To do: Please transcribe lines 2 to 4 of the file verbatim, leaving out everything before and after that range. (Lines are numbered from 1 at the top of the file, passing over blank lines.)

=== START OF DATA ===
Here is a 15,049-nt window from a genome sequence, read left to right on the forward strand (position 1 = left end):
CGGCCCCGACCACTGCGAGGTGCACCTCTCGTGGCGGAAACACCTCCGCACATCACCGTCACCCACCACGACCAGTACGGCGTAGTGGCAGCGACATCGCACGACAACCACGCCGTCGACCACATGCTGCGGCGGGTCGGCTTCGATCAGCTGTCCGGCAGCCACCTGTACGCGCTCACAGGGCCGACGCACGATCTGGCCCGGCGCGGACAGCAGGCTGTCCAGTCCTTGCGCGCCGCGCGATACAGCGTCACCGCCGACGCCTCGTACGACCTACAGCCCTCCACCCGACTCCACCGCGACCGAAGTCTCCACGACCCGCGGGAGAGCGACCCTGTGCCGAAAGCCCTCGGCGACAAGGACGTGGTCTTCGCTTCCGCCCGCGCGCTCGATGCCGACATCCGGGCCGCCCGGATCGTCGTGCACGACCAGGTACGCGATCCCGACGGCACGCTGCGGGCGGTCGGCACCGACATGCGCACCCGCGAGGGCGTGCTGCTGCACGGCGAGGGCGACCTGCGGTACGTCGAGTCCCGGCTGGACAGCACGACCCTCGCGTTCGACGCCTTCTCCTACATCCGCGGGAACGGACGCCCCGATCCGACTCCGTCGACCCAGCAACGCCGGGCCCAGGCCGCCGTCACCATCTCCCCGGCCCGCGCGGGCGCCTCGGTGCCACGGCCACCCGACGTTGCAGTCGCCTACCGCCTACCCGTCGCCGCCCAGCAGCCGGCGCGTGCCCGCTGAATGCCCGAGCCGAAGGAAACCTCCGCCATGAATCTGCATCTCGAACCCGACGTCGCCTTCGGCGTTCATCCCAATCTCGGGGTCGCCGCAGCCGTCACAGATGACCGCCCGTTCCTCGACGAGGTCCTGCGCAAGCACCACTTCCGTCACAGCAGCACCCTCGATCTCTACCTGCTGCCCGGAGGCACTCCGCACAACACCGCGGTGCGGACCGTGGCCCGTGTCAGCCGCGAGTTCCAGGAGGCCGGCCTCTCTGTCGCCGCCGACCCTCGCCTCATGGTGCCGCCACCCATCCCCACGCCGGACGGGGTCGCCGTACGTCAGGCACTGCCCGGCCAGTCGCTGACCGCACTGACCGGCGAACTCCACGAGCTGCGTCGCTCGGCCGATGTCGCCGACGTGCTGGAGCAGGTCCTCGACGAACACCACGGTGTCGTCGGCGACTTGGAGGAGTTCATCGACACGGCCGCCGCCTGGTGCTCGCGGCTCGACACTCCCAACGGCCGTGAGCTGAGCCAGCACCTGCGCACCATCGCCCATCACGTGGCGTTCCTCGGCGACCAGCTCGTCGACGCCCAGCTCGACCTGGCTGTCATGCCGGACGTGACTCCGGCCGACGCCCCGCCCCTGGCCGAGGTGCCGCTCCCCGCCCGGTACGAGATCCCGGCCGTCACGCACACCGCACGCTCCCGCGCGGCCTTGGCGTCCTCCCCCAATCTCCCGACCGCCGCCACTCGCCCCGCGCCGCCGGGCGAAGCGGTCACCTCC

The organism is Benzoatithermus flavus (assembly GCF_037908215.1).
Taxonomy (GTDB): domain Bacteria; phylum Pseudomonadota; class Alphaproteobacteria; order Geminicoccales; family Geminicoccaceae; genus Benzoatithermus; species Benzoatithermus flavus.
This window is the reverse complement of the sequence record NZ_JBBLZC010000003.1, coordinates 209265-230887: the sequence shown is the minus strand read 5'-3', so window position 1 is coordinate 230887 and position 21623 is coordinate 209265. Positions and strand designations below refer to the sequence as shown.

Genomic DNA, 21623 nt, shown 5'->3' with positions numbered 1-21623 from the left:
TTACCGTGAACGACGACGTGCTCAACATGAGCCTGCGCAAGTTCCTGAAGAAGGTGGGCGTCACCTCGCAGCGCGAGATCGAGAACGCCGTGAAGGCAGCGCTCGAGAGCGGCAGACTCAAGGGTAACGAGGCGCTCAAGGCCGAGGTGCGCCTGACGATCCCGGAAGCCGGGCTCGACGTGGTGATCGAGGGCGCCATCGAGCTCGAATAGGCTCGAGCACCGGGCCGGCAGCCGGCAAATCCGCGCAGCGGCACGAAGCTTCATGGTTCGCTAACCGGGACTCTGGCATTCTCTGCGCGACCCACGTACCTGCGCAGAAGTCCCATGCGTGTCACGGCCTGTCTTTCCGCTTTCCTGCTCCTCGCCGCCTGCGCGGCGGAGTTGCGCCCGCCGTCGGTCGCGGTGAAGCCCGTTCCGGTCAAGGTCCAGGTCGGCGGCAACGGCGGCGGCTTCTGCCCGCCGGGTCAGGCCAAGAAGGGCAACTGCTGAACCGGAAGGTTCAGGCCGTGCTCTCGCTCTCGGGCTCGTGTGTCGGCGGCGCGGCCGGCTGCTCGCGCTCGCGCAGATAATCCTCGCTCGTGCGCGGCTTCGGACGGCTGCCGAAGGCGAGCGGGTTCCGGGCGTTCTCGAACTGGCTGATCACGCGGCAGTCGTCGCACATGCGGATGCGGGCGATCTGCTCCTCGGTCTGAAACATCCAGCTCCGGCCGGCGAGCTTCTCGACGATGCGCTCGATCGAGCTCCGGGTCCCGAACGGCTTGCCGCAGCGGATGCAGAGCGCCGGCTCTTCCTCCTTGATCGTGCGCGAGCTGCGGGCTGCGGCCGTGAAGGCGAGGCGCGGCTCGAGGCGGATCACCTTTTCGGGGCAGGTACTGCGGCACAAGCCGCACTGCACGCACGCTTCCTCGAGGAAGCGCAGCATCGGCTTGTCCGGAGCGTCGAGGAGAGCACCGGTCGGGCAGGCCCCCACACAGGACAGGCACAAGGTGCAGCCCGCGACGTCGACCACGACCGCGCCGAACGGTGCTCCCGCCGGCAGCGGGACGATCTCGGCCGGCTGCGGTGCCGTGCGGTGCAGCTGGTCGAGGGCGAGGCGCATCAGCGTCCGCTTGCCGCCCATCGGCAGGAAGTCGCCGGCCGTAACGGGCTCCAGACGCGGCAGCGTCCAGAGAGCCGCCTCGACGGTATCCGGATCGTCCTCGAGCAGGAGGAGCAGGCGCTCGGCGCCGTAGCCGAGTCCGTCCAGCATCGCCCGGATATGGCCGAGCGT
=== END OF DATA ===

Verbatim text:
CGGCCCCGACCACTGCGAGGTGCACCTCTCGTGGCGGAAACACCTCCGCACATCACCGTCACCCACCACGACCAGTACGGCGTAGTGGCAGCGACATCGCACGACAACCACGCCGTCGACCACATGCTGCGGCGGGTCGGCTTCGATCAGCTGTCCGGCAGCCACCTGTACGCGCTCACAGGGCCGACGCACGATCTGGCCCGGCGCGGACAGCAGGCTGTCCAGTCCTTGCGCGCCGCGCGATACAGCGTCACCGCCGACGCCTCGTACGACCTACAGCCCTCCACCCGACTCCACCGCGACCGAAGTCTCCACGACCCGCGGGAGAGCGACCCTGTGCCGAAAGCCCTCGGCGACAAGGACGTGGTCTTCGCTTCCGCCCGCGCGCTCGATGCCGACATCCGGGCCGCCCGGATCGTCGTGCACGACCAGGTACGCGATCCCGACGGCACGCTGCGGGCGGTCGGCACCGACATGCGCACCCGCGAGGGCGTGCTGCTGCACGGCGAGGGCGACCTGCGGTACGTCGAGTCCCGGCTGGACAGCACGACCCTCGCGTTCGACGCCTTCTCCTACATCCGCGGGAACGGACGCCCCGATCCGACTCCGTCGACCCAGCAACGCCGGGCCCAGGCCGCCGTCACCATCTCCCCGGCCCGCGCGGGCGCCTCGGTGCCACGGCCACCCGACGTTGCAGTCGCCTACCGCCTACCCGTCGCCGCCCAGCAGCCGGCGCGTGCCCGCTGAATGCCCGAGCCGAAGGAAACCTCCGCCATGAATCTGCATCTCGAACCCGACGTCGCCTTCGGCGTTCATCCCAATCTCGGGGTCGCCGCAGCCGTCACAGATGACCGCCCGTTCCTCGACGAGGTCCTGCGCAAGCACCACTTCCGTCACAGCAGCACCCTCGATCTCTACCTGCTGCCCGGAGGCACTCCGCACAACACCGCGGTGCGGACCGTGGCCCGTGTCAGCCGCGAGTTCCAGGAGGCCGGCCTCTCTGTCGCCGCCGACCCTCGCCTCATGGTGCCGCCACCCATCCCCACGCCGGACGGGGTCGCCGTACGTCAGGCACTGCCCGGCCAGTCGCTGACCGCACTGACCGGCGAACTCCACGAGCTGCGTCGCTCGGCCGATGTCGCCGACGTGCTGGAGCAGGTCCTCGACGAACACCACGGTGTCGTCGGCGACTTGGAGGAGTTCATCGACACGGCCGCCGCCTGGTGCTCGCGGCTCGACACTCCCAACGGCCGTGAGCTGAGCCAGCACCTGCGCACCATCGCCCATCACGTGGCGTTCCTCGGCGACCAGCTCGTCGACGCCCAGCTCGACCTGGCTGTCATGCCGGACGTGACTCCGGCCGACGCCCCGCCCCTGGCCGAGGTGCCGCTCCCCGCCCGGTACGAGATCCCGGCCGTCACGCACACCGCACGCTCCCGCGCGGCCTTGGCGTCCTCCCCCAATCTCCCGACCGCCGCCACTCGCCCCGCGCCGCCGGGCGAAGCGGTCACCTCC

The organism is Benzoatithermus flavus (assembly GCF_037908215.1).
Taxonomy (GTDB): domain Bacteria; phylum Pseudomonadota; class Alphaproteobacteria; order Geminicoccales; family Geminicoccaceae; genus Benzoatithermus; species Benzoatithermus flavus.